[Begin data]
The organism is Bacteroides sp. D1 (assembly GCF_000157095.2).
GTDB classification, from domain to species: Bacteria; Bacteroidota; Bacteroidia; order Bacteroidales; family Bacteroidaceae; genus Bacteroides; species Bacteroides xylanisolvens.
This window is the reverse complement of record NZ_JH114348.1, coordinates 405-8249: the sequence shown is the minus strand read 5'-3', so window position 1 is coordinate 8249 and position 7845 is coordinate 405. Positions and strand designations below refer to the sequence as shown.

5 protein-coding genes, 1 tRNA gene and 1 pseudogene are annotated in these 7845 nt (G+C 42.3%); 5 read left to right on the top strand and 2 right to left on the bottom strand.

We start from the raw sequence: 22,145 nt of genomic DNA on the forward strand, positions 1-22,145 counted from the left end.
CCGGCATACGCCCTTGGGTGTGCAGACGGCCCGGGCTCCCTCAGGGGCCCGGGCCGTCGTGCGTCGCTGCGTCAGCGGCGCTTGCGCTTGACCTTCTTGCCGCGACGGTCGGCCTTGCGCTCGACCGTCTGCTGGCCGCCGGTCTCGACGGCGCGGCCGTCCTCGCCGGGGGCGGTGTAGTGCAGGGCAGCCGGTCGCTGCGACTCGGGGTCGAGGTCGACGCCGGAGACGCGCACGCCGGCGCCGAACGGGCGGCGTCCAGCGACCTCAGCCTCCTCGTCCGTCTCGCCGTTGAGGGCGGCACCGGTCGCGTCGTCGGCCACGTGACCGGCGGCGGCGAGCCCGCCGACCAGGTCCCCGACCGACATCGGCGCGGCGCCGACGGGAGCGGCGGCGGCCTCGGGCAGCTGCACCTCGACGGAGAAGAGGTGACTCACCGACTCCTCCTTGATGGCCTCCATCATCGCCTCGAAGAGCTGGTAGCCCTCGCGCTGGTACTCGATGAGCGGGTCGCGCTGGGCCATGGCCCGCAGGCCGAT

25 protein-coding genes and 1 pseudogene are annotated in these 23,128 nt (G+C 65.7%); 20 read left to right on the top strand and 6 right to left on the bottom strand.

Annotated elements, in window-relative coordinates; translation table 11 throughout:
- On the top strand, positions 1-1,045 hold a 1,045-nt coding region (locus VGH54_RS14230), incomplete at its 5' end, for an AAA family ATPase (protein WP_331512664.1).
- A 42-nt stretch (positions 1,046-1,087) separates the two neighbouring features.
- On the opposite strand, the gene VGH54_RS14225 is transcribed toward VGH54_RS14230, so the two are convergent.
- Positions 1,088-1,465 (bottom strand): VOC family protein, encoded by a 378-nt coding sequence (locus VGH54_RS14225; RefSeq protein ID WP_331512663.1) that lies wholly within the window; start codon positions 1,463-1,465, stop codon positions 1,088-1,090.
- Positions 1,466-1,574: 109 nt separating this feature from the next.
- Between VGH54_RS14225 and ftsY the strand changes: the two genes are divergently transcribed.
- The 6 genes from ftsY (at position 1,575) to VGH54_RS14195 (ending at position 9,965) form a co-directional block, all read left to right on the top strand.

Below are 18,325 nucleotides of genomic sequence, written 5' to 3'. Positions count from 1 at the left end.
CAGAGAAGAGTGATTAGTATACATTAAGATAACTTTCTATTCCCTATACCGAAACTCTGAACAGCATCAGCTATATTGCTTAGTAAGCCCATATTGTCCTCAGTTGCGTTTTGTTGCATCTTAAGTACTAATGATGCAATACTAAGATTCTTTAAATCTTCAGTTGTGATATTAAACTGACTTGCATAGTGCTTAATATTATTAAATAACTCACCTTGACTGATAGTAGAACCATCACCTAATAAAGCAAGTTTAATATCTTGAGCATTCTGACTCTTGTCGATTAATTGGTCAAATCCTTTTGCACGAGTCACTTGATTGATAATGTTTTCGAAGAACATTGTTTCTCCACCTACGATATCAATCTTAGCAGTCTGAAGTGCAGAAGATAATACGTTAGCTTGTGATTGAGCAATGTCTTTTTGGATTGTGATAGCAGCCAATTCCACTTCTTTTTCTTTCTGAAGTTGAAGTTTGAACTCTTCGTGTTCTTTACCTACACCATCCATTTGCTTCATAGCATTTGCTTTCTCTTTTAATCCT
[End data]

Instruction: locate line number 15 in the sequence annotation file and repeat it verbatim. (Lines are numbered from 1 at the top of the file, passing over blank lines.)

- The 6 genes from ftsY (at position 1,575) to VGH54_RS14195 (ending at position 9,965) form a co-directional block, all read left to right on the top strand.